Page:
Thus, embodiments of optimized MEMS resonator designs can improve various performance parameters, such as for timing applications. These parameters can include frequency stability over temperature range, low impedance at low bias voltage and good phase noise behavior at the same time. While various individual design optimizations can be implemented to address one or more of the aforementioned and other performance parameters, embodiments which provide flexible resonator designs capable of implementing several features at the same time can provide additional advantages. These features can include but are not limited to high mechanical spring constant and stored vibration energy by longitudinal mode shape, compatibility with narrow electrode gap and therefore low impedance, compatibility with frequency autocorrection versus process geometry variations, compatibility with passive temperature compensation, simple frequency scalability by design, and the ability for Ubias trimming and trimming by capacitive frequency pulling due to narrow electrode gap and low impedance.
Although specific embodiments have been illustrated and described herein for purposes of description of an example embodiment, it will be appreciated by those of ordinary skill in the art that a wide variety of alternate and/or equivalent implementations calculated to achieve the same purposes may be substituted for the specific embodiments shown and described without departing from the scope of the present invention. Those skilled in the art will readily appreciate that the invention may be implemented in a very wide variety of embodiments. This application is intended to cover any adaptations or variations of the various embodiments discussed herein. Therefore, it is manifestly intended that this invention be limited only by the claims and the equivalents thereof.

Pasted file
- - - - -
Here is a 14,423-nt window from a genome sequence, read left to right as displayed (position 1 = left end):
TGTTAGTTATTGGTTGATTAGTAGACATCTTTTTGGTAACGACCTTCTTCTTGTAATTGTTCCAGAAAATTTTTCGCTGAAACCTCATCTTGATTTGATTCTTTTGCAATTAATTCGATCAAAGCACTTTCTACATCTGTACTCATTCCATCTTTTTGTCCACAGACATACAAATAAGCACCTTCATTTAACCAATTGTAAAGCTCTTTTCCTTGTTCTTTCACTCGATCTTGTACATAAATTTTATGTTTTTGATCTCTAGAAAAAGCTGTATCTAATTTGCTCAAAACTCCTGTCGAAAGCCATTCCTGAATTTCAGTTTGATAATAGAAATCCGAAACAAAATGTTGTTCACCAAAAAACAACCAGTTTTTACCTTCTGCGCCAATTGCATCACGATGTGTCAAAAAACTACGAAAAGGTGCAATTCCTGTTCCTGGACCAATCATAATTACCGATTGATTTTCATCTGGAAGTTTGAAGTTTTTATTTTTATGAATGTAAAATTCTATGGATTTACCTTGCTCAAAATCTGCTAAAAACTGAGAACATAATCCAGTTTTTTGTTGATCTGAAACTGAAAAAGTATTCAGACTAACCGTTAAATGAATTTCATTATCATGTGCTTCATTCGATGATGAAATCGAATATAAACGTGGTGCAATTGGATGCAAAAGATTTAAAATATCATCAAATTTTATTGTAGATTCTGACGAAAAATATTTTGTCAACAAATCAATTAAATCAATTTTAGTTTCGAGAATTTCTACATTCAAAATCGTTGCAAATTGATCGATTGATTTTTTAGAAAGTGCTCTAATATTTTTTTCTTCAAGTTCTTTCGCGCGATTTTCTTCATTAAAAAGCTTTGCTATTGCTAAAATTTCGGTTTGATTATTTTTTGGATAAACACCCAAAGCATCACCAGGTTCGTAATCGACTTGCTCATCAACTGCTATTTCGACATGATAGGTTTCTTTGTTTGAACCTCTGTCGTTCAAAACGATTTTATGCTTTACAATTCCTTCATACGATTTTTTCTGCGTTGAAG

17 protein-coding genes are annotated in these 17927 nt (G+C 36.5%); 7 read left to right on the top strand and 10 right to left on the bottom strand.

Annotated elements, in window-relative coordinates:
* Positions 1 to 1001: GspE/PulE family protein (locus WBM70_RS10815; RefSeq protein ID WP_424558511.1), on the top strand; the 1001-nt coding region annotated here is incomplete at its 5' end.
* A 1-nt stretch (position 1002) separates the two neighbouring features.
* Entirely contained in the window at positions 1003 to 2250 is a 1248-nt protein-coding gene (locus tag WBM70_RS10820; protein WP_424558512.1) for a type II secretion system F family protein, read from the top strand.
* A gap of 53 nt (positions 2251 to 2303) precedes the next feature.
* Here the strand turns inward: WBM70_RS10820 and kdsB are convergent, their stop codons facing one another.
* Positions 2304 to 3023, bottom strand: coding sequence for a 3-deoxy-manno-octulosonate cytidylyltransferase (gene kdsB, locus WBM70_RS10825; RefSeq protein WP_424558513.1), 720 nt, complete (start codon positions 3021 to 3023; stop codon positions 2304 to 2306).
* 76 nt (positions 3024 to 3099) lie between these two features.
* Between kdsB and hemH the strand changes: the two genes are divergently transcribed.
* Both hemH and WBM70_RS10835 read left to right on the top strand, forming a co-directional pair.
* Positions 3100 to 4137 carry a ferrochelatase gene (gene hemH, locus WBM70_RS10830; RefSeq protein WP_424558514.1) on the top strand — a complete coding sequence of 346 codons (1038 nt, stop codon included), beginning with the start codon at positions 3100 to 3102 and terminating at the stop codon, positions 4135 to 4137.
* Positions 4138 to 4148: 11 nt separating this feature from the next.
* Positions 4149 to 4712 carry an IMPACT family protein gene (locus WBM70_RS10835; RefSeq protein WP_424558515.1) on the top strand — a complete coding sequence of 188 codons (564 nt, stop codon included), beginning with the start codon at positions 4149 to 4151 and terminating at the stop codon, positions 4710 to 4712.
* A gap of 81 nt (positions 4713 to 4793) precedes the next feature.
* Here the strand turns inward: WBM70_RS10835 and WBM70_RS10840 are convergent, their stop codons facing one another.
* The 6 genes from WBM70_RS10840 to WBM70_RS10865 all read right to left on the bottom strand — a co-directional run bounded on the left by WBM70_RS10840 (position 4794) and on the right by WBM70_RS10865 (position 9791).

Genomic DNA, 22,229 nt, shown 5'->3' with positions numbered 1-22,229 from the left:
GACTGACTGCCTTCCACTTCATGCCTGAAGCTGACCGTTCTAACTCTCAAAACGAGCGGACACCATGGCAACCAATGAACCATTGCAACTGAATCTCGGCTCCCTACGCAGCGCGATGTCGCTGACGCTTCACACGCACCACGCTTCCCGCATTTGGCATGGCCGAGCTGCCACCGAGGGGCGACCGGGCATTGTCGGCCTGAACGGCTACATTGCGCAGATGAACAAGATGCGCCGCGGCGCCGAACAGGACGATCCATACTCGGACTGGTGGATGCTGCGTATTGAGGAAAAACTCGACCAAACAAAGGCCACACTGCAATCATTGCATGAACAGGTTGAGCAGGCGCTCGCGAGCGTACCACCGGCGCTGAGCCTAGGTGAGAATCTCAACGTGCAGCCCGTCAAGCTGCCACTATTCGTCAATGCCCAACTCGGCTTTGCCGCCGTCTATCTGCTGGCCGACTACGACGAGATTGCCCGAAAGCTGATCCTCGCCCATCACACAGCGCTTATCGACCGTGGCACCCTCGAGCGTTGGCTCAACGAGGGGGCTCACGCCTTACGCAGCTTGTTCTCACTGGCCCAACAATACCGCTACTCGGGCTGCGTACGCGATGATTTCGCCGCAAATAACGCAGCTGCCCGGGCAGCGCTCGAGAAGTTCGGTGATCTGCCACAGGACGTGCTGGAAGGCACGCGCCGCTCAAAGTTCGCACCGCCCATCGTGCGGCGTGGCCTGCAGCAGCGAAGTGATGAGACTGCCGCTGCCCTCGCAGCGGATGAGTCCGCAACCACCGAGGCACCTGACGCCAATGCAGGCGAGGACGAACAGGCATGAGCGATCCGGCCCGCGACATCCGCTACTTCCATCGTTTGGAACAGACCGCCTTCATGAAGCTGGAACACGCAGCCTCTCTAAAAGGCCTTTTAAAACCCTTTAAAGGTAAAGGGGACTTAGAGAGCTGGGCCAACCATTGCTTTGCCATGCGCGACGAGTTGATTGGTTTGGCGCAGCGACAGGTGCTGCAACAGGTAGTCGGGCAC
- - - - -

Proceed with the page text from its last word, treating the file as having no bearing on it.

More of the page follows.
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|U.S. Classification||333/186, 333/199, 310/309, 257/415|
|International Classification||H03H9/24, H03H9/125|
|Cooperative Classification||H03H3/0072, G04C3/12, H03H9/2431, G04F5/063, H03B5/30, H03H9/02448, H03H9/02433, H03H9/02244|
|European Classification||G04F5/06B, G04C3/12, H03H3/007M, H03H9/02M8B, H03H9/24M4|
|Mar 19, 2009||AS||Assignment|
Owner name: INFINEON TECHNOLOGIES AG, GERMANY
Free format text: ASSIGNMENT OF ASSIGNORS INTEREST;ASSIGNORS:WINKLER, BERNHARD;NAWAZ, MOHSIN;SCHOEN, FLORIAN;SIGNING DATES FROM 20081218 TO 20090108;REEL/FRAME:022421/0623
|Apr 9, 2015||FPAY||Fee payment|
Year of fee payment: 4